Light of Halifax

Photo Credit: Tony Webster from Minneapolis, Minnesota – Halifax Harbour Sunset Skyline, CC


Mother Nature surely puts on a show in these parts. Local Nova Scotians are accustomed to a life alongside rugged coastlines, colorful fishing towns, rolling green hills and sparkling waters. Its beautiful capital, Halifax, not only encompasses this beautiful scenery, but also her Haligonians (Halifax locals) are quick to show her off to you.

“Peggy’s Point. You have to go there first.” Those were the opening lines of and email from Steve, a friend from Halifax, replying to my request for his recommendations. There was more to his email, of course, but I took the urgency of his tone very seriously. Visiting Peggy’s Point Lighthouse was in fact the very first thing on my agenda and I’m so glad it was.

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Under a blueish-grey sky, I headed out on the Lighthouse Route. A forty-minute car ride that was anything but boring. It was as if every colorful building, lobster trap, net, fishing rod, boat, and buoy I saw along the way was perfectly staged for a photo shoot. As we drove along the South Shore there were several lighthouses we could’ve stopped at, like Fort Point and Cape Forchu, but following Steve’s strict orders, we were determined to make Peggy’s my first.

Along the way, my guide peppered me with incredible facts about this icon. Like it’s one of the most photographed sites in the country, and that the gleaming whitewashed lighthouse sits on impressive rock formations left by eroding glaciers millions of years ago. I learned that the village that surrounds the lighthouse is home to a mere 40 people (back then) and that it was likely named Peggy’s as a nickname for Saint Margaret’s Bay, but there was a popular local legend that pegged Peggy as the sole survivor of a shipwreck.

But even armed with all of that information, there was nothing to prepare me for the awe of standing before the stately lighthouse that has been an inspiration for artists and writers for generations.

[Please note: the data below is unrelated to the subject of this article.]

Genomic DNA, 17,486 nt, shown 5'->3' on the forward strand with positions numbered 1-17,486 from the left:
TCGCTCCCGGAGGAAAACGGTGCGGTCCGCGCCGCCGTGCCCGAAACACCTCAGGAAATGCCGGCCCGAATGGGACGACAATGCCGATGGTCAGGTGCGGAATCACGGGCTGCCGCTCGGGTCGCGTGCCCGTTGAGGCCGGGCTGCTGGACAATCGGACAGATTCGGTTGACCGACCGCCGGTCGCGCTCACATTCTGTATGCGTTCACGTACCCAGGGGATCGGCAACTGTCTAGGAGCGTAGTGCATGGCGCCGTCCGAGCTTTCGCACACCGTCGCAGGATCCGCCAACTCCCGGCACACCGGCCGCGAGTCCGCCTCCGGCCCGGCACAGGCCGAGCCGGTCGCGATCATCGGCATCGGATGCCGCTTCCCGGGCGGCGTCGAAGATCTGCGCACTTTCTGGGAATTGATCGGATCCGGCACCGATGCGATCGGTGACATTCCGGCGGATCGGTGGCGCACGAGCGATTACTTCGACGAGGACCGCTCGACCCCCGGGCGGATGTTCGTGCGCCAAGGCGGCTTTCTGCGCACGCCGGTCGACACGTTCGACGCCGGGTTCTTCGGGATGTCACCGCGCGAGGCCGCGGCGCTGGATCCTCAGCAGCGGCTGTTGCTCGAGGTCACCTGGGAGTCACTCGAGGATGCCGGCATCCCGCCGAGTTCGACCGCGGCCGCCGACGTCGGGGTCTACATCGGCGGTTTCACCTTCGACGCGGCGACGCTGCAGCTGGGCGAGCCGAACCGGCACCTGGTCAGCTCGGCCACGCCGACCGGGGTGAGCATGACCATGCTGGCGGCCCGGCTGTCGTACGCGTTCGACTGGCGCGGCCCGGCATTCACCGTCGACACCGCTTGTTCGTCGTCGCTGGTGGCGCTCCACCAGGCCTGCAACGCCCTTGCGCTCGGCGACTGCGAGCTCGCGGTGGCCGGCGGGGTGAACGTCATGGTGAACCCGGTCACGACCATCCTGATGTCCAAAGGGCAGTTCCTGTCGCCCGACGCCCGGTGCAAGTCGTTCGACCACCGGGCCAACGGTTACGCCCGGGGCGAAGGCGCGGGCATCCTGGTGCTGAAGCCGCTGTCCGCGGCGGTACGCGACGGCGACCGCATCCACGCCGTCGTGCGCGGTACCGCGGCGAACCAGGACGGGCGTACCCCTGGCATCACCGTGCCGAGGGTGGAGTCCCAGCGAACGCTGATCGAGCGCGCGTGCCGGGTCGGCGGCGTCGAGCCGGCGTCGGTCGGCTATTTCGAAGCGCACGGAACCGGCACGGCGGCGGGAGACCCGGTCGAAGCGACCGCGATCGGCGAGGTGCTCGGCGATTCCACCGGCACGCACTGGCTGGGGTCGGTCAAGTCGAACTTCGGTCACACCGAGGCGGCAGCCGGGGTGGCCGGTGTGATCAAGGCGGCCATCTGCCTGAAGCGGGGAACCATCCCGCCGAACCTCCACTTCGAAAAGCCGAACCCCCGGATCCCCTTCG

I stood on those rocks for quite some time, overlooking the crashing surf that was glistening under a sky that had miraculously cleared up to turn pure blue. I watched an artist attempt to capture the spectacle of the place on his canvas. And then I too, like so many before me, snapped a photo of the lighthouse.

History vs. Folklore

It’s hard to believe that the first lighthouse at Peggy’s Cove was nothing more than a small wooden house with a beacon on the roof. It was not for another 50 years, in 1914, when the current 49-foot lighthouse was built on the hamlet. The original wooden lighthouse then became the keeper’s home until it was damaged by Hurricane Edna in 1954 and was removed. The gleaming red and white tower even played a crucial role during World War II, as it was used by the Royal Canadian Navy as a radio station.

Adding a bit of local lore to the history of this iconic lighthouse is the Peggy of the Cove Museum.

Ivan Fraser, local artist and storyteller created this tribute to the local legend of how Peggy’s Cove got its name. Based on the story written by William deGarthe, the folktale says that a schooner was shipwrecked on Halibut Rock, just off the point on which the famous lighthouse sits, and its only survivor was a young woman named Margaret. She stayed in the area, eventually falling in love and marrying one of the locals. Inside this museum-inside-a-home, you’ll find tributes to “Peggy” all over the museum. Ivan masterfully mixes his own stories of growing up in Peggy’s Cove with the stories of Peggy and how she came to be in the area after her shipwreck.

Whether fiction or fact, one thing that is certain is that the fish and chips from the Sou’Wester Restaurant across the street are the real thing. Outside of London, these were the best I’ve had and the perfect place for a quick rest and to reflect on everything I had just seen. The restaurant itself is also offers a bit of history, as it opened its doors in the late 60’s as a small five table tearoom at the side of a house at its present location. Over the years, it expanded to add more seats and a gift shop to accommodate the increasing number of visitors to the area, yet the Sou’Wester retains its charm, largely because it’s still run by the family of its founder, Jack Campbell.

Every corner of this village has a story to tell, whether of a mysterious survivor or a beacon that guides hard-working fishermen…or even a decades-old recipe for fish covered in thick batter. All you have to do is follow the light.

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